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New HIV/AIDS infections declining in SVG

New HIV/AIDS infections declining in SVG

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Fresh from Antigua and Barbuda, where he was awarded for his “invaluable contribution and dedicated service”, HIV/AIDS activist Sydney Marshall has sworn to continue to fight for a zero new infection rate in St Vincent and the Grenadines.{{more}}

Marshall, 56, who was diagnosed with HIV in 2001 and has since become a spokesperson for behavioural change and adherence to treatment, was one of six community animators who travelled to Antigua for training and recognition by the Caribbean HIV/AIDS Alliance (CHAA).

Animators are individuals who work along most at-risk persons, offering counselling and care for persons living with HIV and AIDS.

The security guard, who was involved in a training exercise on human trafficking and using the social media while in Antigua, says that he does not intend to slow down, but will continue educating and informing Vincentians about HIV and AIDS, and how to reduce the chances of becoming infected.

“Being that World AIDS day is around the corner (December 1), I feel I owe the Vincentian public, especially those people living with HIV, a message: we are getting there slowly, but surely.

“Zero new infections is the motto we are working towards,” Marshall stated.

“We are encouraging other persons who are living with HIV to use more prevention methods such as condoms, abstinence, which are behavioural changes,” he added.

Considering himself a man on the ground, Marshall believes that there has been a decline in the number of HIV infections in St Vincent and the Grenadines, which he credits in part, to the work being done by the local office of the CHAA. He lauded the other animators, led by Kevin Ferrara, for their work in that regard.

Statistics received from the National AIDS Secretariat (NAS) show that there has indeed been a decrease in the number of persons testing positive for HIV in St Vincent and the Grenadines.

As of September this year, 23 persons tested positive for HIV, with 16 AIDS related deaths.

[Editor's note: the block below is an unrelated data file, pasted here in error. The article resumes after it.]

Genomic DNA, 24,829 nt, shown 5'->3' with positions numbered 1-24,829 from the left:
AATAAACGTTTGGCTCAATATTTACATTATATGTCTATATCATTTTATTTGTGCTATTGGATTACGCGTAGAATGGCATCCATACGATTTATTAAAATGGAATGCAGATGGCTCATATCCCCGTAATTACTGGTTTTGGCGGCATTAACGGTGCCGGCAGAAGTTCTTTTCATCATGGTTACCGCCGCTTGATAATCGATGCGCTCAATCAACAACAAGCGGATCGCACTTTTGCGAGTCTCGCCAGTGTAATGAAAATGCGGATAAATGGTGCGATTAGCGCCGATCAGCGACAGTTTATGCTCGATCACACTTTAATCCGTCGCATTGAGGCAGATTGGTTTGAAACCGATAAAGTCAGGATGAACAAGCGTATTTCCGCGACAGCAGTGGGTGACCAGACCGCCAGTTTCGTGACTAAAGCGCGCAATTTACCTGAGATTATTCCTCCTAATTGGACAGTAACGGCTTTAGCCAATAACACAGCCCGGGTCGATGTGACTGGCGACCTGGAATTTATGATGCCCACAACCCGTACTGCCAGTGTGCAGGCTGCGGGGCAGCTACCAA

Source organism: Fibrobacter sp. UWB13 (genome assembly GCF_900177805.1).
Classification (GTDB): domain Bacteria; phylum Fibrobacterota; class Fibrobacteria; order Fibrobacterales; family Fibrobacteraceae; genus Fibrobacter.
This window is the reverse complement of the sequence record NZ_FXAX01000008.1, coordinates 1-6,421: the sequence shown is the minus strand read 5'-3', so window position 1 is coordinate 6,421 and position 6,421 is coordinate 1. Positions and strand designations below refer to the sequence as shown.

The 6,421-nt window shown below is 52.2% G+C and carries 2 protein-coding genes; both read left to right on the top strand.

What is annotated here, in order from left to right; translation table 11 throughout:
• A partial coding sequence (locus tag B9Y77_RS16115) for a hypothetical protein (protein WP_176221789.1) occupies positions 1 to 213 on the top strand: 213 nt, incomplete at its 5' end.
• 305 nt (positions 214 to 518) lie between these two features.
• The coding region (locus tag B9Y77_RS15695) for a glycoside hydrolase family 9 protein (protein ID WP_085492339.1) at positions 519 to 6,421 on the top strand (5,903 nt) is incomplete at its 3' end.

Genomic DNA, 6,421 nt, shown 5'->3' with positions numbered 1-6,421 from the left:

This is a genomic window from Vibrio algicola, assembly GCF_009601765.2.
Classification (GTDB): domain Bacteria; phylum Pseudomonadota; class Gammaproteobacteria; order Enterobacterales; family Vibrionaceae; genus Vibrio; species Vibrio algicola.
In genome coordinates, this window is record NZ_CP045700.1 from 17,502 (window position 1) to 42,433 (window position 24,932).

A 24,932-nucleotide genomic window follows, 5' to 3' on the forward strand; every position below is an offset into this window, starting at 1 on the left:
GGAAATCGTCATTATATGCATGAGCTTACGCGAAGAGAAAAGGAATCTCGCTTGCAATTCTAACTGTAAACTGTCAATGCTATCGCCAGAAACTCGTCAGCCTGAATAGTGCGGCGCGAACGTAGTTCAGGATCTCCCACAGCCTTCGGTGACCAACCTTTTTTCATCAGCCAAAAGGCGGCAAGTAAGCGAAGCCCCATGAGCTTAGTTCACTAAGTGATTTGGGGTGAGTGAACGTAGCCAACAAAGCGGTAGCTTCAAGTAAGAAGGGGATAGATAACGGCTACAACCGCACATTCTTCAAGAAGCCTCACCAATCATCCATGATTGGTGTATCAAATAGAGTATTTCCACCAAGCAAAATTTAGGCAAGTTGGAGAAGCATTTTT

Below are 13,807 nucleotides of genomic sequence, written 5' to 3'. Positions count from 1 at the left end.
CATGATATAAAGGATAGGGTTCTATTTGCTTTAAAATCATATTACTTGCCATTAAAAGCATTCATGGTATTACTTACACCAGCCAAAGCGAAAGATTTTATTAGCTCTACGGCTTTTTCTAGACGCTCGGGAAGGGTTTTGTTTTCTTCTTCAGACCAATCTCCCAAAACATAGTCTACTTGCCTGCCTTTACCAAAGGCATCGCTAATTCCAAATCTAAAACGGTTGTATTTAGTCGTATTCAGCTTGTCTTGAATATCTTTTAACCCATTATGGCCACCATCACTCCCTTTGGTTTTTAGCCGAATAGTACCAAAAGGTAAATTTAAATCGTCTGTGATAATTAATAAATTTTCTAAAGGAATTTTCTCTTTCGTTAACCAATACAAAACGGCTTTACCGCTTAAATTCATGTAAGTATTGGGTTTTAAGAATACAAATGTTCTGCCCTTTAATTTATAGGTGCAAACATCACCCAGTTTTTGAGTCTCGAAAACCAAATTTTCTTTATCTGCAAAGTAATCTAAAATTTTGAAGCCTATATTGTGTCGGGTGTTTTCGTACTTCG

In 2011, the HIV count was 45 and the death count was 22, with a 63 to 28 margin in 2010.

Although not quite at zero, Marshall also said that he is seeing a decline in the stigma and discrimination directed at HIV positive persons and those with AIDS.

“Long ago you could hear ‘AIDS this and AIDS that’, but now that drop, it don’t become a taboo any longer; it become a reality, because people are more educated about it.”

Marshall acknowledged that individuals are being assisted by the state, with the provision of antiretroviral drugs, but more work should be done with stakeholders if the battle against HIV and AIDS is to result in a victory.

He noted that some persons are still wary about confidentiality, among other issues.

According to Marshall, the animators are doing their best to reach their targets, and he called on all Vincentians to play their part in the fight against HIV and AIDS.

“The real thing is getting it to zero new infection… the new infection is what we fighting against. The old ones we can maintain with the medication and treatment,” he said.

“We have a rapid response of youth coming up, who are really sexually active and a high rate of youth is suffering from herpes, so we are trying to protect them from getting infected. We want it to get to zero.

“Behavioural change is important.”

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